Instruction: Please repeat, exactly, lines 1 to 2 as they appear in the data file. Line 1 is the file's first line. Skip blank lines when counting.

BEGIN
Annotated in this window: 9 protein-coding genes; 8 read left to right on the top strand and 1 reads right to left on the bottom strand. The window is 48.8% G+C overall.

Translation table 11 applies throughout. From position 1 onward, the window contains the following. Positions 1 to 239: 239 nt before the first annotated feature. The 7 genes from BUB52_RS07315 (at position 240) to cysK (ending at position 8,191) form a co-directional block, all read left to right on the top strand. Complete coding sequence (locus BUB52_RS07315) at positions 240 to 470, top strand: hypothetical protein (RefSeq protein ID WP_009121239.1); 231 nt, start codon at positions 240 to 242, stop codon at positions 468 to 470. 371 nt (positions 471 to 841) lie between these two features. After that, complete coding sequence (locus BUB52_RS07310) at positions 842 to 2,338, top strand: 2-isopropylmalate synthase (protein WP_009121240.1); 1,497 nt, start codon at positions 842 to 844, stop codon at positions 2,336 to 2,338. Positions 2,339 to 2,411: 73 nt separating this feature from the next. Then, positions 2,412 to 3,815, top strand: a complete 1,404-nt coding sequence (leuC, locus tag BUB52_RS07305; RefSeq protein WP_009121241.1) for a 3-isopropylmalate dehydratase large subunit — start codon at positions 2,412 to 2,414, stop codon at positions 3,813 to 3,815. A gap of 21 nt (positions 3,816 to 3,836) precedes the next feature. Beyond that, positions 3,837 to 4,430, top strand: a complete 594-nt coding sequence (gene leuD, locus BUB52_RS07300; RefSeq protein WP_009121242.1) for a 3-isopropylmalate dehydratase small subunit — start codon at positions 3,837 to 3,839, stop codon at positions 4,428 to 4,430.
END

Annotated in this window: 9 protein-coding genes; 8 read left to right on the top strand and 1 reads right to left on the bottom strand. The window is 48.8% G+C overall.

Translation table 11 applies throughout. From position 1 onward, the window contains the following. Positions 1 to 239: 239 nt before the first annotated feature. The 7 genes from BUB52_RS07315 (at position 240) to cysK (ending at position 8,191) form a co-directional block, all read left to right on the top strand. Complete coding sequence (locus BUB52_RS07315) at positions 240 to 470, top strand: hypothetical protein (RefSeq protein ID WP_009121239.1); 231 nt, start codon at positions 240 to 242, stop codon at positions 468 to 470. 371 nt (positions 471 to 841) lie between these two features. After that, complete coding sequence (locus BUB52_RS07310) at positions 842 to 2,338, top strand: 2-isopropylmalate synthase (protein WP_009121240.1); 1,497 nt, start codon at positions 842 to 844, stop codon at positions 2,336 to 2,338. Positions 2,339 to 2,411: 73 nt separating this feature from the next. Then, positions 2,412 to 3,815, top strand: a complete 1,404-nt coding sequence (leuC, locus tag BUB52_RS07305; RefSeq protein WP_009121241.1) for a 3-isopropylmalate dehydratase large subunit — start codon at positions 2,412 to 2,414, stop codon at positions 3,813 to 3,815. A gap of 21 nt (positions 3,816 to 3,836) precedes the next feature. Beyond that, positions 3,837 to 4,430, top strand: a complete 594-nt coding sequence (gene leuD, locus BUB52_RS07300; RefSeq protein WP_009121242.1) for a 3-isopropylmalate dehydratase small subunit — start codon at positions 3,837 to 3,839, stop codon at positions 4,428 to 4,430.